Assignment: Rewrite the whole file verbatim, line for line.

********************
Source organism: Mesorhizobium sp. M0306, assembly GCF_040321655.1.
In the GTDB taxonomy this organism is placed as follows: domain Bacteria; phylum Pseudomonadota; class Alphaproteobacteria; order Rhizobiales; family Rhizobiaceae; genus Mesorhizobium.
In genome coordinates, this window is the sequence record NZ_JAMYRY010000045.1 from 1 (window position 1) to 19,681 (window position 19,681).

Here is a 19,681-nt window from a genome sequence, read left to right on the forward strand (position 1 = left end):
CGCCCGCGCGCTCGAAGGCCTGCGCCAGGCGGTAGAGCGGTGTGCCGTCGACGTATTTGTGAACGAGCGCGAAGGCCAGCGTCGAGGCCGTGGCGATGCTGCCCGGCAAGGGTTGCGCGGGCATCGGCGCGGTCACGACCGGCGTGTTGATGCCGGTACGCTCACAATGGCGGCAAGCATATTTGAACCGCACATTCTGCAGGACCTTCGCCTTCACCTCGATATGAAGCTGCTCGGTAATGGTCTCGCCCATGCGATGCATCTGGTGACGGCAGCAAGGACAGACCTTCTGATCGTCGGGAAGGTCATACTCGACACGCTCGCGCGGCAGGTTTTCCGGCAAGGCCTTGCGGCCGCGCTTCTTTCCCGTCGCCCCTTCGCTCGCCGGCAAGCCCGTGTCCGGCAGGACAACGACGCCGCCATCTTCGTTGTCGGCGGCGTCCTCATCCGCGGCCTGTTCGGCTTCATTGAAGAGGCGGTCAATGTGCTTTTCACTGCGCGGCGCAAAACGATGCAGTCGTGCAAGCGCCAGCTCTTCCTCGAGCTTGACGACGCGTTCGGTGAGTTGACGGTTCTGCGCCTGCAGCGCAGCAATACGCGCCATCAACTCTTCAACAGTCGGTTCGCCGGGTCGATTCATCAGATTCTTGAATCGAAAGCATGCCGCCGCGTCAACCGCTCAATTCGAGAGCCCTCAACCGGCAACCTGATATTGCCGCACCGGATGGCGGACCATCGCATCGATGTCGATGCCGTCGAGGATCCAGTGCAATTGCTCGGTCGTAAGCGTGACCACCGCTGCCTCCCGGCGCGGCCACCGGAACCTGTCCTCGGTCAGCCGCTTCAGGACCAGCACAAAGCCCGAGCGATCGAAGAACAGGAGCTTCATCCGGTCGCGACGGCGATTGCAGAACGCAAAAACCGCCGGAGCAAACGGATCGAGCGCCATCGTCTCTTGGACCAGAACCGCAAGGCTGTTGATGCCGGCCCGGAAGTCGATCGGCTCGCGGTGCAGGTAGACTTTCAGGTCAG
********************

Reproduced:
Source organism: Mesorhizobium sp. M0306, assembly GCF_040321655.1.
In the GTDB taxonomy this organism is placed as follows: domain Bacteria; phylum Pseudomonadota; class Alphaproteobacteria; order Rhizobiales; family Rhizobiaceae; genus Mesorhizobium.
In genome coordinates, this window is the sequence record NZ_JAMYRY010000045.1 from 1 (window position 1) to 19,681 (window position 19,681).

Here is a 19,681-nt window from a genome sequence, read left to right on the forward strand (position 1 = left end):
CGCCCGCGCGCTCGAAGGCCTGCGCCAGGCGGTAGAGCGGTGTGCCGTCGACGTATTTGTGAACGAGCGCGAAGGCCAGCGTCGAGGCCGTGGCGATGCTGCCCGGCAAGGGTTGCGCGGGCATCGGCGCGGTCACGACCGGCGTGTTGATGCCGGTACGCTCACAATGGCGGCAAGCATATTTGAACCGCACATTCTGCAGGACCTTCGCCTTCACCTCGATATGAAGCTGCTCGGTAATGGTCTCGCCCATGCGATGCATCTGGTGACGGCAGCAAGGACAGACCTTCTGATCGTCGGGAAGGTCATACTCGACACGCTCGCGCGGCAGGTTTTCCGGCAAGGCCTTGCGGCCGCGCTTCTTTCCCGTCGCCCCTTCGCTCGCCGGCAAGCCCGTGTCCGGCAGGACAACGACGCCGCCATCTTCGTTGTCGGCGGCGTCCTCATCCGCGGCCTGTTCGGCTTCATTGAAGAGGCGGTCAATGTGCTTTTCACTGCGCGGCGCAAAACGATGCAGTCGTGCAAGCGCCAGCTCTTCCTCGAGCTTGACGACGCGTTCGGTGAGTTGACGGTTCTGCGCCTGCAGCGCAGCAATACGCGCCATCAACTCTTCAACAGTCGGTTCGCCGGGTCGATTCATCAGATTCTTGAATCGAAAGCATGCCGCCGCGTCAACCGCTCAATTCGAGAGCCCTCAACCGGCAACCTGATATTGCCGCACCGGATGGCGGACCATCGCATCGATGTCGATGCCGTCGAGGATCCAGTGCAATTGCTCGGTCGTAAGCGTGACCACCGCTGCCTCCCGGCGCGGCCACCGGAACCTGTCCTCGGTCAGCCGCTTCAGGACCAGCACAAAGCCCGAGCGATCGAAGAACAGGAGCTTCATCCGGTCGCGACGGCGATTGCAGAACGCAAAAACCGCCGGAGCAAACGGATCGAGCGCCATCGTCTCTTGGACCAGAACCGCAAGGCTGTTGATGCCGGCCCGGAAGTCGATCGGCTCGCGGTGCAGGTAGACTTTCAGGTCAG